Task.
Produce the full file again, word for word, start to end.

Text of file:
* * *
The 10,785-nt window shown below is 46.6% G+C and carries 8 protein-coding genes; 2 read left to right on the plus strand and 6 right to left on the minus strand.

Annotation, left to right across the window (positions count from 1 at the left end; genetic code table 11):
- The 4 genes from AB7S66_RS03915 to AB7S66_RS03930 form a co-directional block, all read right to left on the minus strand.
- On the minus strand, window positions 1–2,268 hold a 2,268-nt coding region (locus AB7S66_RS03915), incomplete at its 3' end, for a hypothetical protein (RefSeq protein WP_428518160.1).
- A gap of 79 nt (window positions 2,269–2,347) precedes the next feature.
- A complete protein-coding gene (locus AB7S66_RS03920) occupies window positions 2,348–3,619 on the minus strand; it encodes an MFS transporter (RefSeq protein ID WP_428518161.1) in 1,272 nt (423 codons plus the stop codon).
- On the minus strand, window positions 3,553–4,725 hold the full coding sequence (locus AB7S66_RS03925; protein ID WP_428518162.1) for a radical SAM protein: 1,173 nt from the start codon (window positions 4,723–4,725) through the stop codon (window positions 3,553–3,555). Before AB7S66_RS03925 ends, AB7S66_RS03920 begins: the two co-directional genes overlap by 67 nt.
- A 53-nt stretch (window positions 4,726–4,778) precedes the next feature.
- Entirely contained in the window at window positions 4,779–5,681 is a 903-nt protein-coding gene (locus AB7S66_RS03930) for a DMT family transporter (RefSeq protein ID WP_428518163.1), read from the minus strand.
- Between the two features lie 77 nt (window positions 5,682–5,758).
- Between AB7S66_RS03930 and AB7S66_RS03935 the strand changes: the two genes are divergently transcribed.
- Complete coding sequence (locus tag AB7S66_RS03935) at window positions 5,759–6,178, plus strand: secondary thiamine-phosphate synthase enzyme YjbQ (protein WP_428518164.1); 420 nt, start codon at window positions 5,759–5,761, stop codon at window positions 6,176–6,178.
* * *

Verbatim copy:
The 10,785-nt window shown below is 46.6% G+C and carries 8 protein-coding genes; 2 read left to right on the plus strand and 6 right to left on the minus strand.

Annotation, left to right across the window (positions count from 1 at the left end; genetic code table 11):
- The 4 genes from AB7S66_RS03915 to AB7S66_RS03930 form a co-directional block, all read right to left on the minus strand.
- On the minus strand, window positions 1–2,268 hold a 2,268-nt coding region (locus AB7S66_RS03915), incomplete at its 3' end, for a hypothetical protein (RefSeq protein WP_428518160.1).
- A gap of 79 nt (window positions 2,269–2,347) precedes the next feature.
- A complete protein-coding gene (locus AB7S66_RS03920) occupies window positions 2,348–3,619 on the minus strand; it encodes an MFS transporter (RefSeq protein ID WP_428518161.1) in 1,272 nt (423 codons plus the stop codon).
- On the minus strand, window positions 3,553–4,725 hold the full coding sequence (locus AB7S66_RS03925; protein ID WP_428518162.1) for a radical SAM protein: 1,173 nt from the start codon (window positions 4,723–4,725) through the stop codon (window positions 3,553–3,555). Before AB7S66_RS03925 ends, AB7S66_RS03920 begins: the two co-directional genes overlap by 67 nt.
- A 53-nt stretch (window positions 4,726–4,778) precedes the next feature.
- Entirely contained in the window at window positions 4,779–5,681 is a 903-nt protein-coding gene (locus AB7S66_RS03930) for a DMT family transporter (RefSeq protein ID WP_428518163.1), read from the minus strand.
- Between the two features lie 77 nt (window positions 5,682–5,758).
- Between AB7S66_RS03930 and AB7S66_RS03935 the strand changes: the two genes are divergently transcribed.
- Complete coding sequence (locus tag AB7S66_RS03935) at window positions 5,759–6,178, plus strand: secondary thiamine-phosphate synthase enzyme YjbQ (protein WP_428518164.1); 420 nt, start codon at window positions 5,759–5,761, stop codon at window positions 6,176–6,178.